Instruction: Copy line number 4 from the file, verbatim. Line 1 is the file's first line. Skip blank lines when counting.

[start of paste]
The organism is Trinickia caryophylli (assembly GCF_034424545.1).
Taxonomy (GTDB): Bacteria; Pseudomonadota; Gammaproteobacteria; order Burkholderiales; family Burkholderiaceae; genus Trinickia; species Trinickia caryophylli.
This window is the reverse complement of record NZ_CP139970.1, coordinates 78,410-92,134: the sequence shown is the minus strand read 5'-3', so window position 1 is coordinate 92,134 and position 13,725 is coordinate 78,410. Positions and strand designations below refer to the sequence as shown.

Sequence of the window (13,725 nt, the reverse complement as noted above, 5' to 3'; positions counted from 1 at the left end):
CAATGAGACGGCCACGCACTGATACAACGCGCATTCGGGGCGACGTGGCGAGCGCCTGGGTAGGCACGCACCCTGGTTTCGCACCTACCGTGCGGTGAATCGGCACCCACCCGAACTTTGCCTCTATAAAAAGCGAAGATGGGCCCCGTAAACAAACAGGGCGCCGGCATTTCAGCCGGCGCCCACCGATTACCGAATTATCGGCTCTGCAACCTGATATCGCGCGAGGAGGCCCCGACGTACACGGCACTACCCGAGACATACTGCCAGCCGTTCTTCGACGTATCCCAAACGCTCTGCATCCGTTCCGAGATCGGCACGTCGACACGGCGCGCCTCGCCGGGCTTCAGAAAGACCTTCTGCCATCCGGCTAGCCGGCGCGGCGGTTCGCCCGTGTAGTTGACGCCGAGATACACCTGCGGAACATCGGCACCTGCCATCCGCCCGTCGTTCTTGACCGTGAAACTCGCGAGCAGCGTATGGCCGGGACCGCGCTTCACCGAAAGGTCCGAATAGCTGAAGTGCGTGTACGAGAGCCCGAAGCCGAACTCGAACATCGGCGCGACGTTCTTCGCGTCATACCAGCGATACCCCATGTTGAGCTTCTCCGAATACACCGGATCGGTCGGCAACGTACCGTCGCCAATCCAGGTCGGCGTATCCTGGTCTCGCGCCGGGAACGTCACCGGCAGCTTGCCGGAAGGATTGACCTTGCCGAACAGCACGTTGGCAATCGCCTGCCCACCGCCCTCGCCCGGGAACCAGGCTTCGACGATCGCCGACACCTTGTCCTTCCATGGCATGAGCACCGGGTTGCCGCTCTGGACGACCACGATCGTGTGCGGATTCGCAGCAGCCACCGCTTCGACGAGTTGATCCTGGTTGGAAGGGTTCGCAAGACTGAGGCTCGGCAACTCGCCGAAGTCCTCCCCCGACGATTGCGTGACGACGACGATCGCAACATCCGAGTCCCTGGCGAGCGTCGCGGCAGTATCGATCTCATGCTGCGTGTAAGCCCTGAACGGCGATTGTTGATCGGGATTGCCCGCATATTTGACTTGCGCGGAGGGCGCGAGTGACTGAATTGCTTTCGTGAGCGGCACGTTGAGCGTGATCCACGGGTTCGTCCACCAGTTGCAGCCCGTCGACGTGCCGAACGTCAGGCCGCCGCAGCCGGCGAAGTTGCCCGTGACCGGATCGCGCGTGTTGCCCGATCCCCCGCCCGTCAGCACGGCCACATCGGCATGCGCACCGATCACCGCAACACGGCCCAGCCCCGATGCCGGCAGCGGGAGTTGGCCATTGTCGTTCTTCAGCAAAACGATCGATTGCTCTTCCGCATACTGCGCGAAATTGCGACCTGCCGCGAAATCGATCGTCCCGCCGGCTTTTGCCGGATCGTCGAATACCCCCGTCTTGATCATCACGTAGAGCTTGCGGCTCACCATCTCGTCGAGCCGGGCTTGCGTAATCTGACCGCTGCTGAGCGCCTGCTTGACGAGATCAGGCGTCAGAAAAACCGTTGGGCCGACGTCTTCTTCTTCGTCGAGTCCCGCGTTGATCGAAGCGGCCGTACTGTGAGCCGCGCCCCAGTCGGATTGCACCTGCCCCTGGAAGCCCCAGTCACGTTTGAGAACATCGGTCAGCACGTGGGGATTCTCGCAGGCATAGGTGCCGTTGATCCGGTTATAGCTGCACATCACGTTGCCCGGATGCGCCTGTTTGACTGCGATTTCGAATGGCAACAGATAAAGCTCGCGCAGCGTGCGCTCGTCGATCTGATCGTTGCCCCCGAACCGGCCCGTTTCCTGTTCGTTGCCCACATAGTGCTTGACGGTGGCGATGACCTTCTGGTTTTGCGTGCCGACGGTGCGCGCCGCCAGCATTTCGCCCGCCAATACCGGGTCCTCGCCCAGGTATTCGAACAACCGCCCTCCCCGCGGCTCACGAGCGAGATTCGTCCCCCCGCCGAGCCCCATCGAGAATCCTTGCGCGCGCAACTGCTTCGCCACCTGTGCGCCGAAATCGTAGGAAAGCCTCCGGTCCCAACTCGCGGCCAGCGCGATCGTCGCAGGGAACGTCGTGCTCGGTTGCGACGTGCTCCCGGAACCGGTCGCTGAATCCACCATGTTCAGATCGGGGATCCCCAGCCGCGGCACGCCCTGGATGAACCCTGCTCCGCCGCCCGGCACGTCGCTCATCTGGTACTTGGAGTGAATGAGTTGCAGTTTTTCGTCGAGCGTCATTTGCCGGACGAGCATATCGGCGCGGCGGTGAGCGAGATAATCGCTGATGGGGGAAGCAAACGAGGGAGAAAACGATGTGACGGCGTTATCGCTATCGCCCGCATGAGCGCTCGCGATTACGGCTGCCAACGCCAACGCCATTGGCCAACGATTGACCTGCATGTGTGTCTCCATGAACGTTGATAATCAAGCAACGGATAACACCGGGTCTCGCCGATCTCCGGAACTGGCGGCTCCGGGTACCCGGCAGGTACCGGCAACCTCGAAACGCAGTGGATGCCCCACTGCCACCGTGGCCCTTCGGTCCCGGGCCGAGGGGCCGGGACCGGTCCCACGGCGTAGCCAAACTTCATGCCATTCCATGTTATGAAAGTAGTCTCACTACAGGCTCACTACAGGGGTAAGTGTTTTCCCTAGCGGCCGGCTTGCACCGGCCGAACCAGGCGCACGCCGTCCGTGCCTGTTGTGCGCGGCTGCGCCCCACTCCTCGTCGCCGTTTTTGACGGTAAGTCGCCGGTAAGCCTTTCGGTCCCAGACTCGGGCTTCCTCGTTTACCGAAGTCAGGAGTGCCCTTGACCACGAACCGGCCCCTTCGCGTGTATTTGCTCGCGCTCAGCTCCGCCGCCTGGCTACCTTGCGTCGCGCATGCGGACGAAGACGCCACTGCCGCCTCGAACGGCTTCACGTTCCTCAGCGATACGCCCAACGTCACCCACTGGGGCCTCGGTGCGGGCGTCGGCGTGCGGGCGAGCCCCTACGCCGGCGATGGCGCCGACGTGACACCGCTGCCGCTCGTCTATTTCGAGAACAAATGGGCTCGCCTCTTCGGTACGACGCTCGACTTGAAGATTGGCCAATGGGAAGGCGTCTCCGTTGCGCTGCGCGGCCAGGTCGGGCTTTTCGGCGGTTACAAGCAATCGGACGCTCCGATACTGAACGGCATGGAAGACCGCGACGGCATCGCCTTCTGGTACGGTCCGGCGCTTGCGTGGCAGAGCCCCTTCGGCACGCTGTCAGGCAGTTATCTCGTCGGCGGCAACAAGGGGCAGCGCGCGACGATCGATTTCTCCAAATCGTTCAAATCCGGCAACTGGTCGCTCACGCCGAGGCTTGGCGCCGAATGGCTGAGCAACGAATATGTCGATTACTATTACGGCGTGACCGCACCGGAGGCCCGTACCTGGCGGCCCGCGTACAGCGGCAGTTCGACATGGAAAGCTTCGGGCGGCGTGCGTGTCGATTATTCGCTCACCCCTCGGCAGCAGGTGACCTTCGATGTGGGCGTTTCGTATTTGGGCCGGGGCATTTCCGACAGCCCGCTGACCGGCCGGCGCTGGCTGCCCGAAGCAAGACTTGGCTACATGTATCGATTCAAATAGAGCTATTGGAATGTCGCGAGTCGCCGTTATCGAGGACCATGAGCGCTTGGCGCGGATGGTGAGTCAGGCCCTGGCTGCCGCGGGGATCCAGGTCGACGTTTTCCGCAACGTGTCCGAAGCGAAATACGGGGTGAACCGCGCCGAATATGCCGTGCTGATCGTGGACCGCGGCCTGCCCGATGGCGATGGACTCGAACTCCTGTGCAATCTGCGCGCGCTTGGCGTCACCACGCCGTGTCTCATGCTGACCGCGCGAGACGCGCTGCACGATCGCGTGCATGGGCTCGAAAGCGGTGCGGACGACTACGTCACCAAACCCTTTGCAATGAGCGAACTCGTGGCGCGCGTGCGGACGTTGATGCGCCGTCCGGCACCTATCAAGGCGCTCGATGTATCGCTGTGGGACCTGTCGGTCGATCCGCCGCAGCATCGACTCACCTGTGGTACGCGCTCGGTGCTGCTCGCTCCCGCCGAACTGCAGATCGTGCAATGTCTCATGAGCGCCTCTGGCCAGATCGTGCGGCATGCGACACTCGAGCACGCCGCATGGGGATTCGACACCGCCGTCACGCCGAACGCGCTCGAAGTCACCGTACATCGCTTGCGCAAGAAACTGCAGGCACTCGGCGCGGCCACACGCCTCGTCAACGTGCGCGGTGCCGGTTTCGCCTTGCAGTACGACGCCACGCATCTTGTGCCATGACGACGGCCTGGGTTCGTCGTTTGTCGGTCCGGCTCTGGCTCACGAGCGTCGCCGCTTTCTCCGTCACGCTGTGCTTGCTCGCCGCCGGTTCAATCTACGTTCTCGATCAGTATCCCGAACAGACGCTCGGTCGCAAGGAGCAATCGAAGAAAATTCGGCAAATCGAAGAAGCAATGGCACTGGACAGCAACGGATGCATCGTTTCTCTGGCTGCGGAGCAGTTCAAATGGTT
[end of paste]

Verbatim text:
Sequence of the window (13,725 nt, the reverse complement as noted above, 5' to 3'; positions counted from 1 at the left end):